5. Bend number 2.

This bend is preparation for making the main hook shape. I leave space between the eyelet and this bend for a decorative glass bead and a silver holding bead. As an easy measure I simply use the width of a pair of flat nose pliers.

6. The round hook.

You have to decide what size (and shape) you want your ear hooks to be. For this particular type I use my looping pliers again, but think about how you could make other shapes using different jigs and formers.

7. Third and final bend.

I tend to make this next bend by eye. Angling the final part of the ear wire (the bit that goes through the ear) is not essential but it does make it a little easier to actually insert the earring.

8. Soldering the stopper bead.

To prevent the glass bead sliding off I solder a sterling silver bead to the ear wire above the eyelet. Because the wires and beads are fiddly I use solder paste for this job. A quick tip: use a toothpick or similar to first place a small blob of solder where you want the bead. Then, when you slide the bead onto the wire it ‘sticks’ right where you want it. Clean your ear wires after soldering in a pickle bath.

9. Trimming.   At this stage no matter how careful I think I have been some of my ear wires usually are a little longer than I want, so I trim them to size with my snips. Again you could use your rule as a jig or even draw a template on scrap paper as a guide to help you stay consistent.

10.Finishing and deburring. 

The end of the ear wire that’s going through a customers ear must be absolutely smooth and free of any burrs. You can either file the wire end to a rounded shape, or if you have a pendant or craft drill invest in a cup burr that will quickly do the job for you.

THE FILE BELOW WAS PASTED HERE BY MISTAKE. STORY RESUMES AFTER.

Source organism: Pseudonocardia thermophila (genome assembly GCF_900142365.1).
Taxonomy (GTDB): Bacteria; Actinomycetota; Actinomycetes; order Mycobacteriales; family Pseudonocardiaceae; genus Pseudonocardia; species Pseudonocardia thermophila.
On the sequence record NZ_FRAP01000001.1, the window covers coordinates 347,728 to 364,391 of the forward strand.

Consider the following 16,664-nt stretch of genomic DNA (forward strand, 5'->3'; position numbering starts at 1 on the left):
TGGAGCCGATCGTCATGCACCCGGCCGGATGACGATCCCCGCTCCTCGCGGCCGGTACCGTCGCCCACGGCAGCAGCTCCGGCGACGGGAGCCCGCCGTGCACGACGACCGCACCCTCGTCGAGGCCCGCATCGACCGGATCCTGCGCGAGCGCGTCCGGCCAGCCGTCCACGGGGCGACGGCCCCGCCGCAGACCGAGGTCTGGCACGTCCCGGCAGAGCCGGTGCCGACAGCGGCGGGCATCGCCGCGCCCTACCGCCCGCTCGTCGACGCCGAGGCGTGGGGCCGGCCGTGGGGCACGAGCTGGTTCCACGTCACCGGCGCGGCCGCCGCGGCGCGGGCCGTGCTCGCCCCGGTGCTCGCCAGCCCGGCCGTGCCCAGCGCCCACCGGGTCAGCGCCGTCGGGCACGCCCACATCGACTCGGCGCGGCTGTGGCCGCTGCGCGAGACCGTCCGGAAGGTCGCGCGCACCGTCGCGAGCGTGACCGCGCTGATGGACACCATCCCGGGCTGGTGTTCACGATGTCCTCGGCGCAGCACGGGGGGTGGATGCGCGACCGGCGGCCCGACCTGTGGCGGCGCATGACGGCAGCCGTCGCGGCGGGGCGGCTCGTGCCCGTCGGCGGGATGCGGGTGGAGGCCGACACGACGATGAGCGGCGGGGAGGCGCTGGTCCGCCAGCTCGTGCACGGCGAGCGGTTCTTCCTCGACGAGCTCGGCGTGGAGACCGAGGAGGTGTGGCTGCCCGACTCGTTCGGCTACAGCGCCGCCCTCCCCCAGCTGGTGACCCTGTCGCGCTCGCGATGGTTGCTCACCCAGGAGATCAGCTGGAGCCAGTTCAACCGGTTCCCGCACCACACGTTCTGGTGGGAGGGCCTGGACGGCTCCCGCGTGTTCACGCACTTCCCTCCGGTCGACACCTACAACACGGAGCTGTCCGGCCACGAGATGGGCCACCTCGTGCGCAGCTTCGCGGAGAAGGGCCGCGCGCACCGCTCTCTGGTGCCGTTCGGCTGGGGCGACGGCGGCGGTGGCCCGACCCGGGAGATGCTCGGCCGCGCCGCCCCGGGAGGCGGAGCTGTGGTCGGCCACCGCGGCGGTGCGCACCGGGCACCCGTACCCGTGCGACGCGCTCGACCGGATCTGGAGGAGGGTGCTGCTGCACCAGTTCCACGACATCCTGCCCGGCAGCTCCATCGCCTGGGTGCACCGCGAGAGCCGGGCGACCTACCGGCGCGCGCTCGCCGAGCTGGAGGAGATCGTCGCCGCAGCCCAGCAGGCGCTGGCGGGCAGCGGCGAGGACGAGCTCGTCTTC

11. Work hardening and polishing

The penultimate step is to work harden and polish your ear wires. I place mine in a barrel polisher and forget about them for a few hours to make them shiny, shiny! Quick tip: fasten your ear wires together loosely with a length of wire before they go in the polisher to save having to fish them out of the soapy water one by one. You could of course hammer your ear wires and polish them by hand.

12. Finally, add the bead.

Because the ear wires are work hardened now they keep there shape while I undo the eyelet with pliers, add the beads and close them up. Add your pendant earring too. All done!

 Batch production like this might drive you a bit bonkers, but wait until you’re in the right frame of mind and you can save yourself time, money and maybe a little sanity…? Enjoy!

 

 

 

Bits and Bobs

Earrings, Jewellery, Pendants, Textiles

I’ve included here a selection of my experiments and learning experiences! Some are successful and have given life to new ideas, others I didn’t like so much and I just put down to experience.

The above pendant is for sale in my Etsy shop for £6.00 plus postage and shipping.

The above picture was one of my success stories… I’m developing a new range of jewellery based on using felt and wool (and possibly other media) in my work.

The long etched copper pendant was the precurser to my etched copper pendants.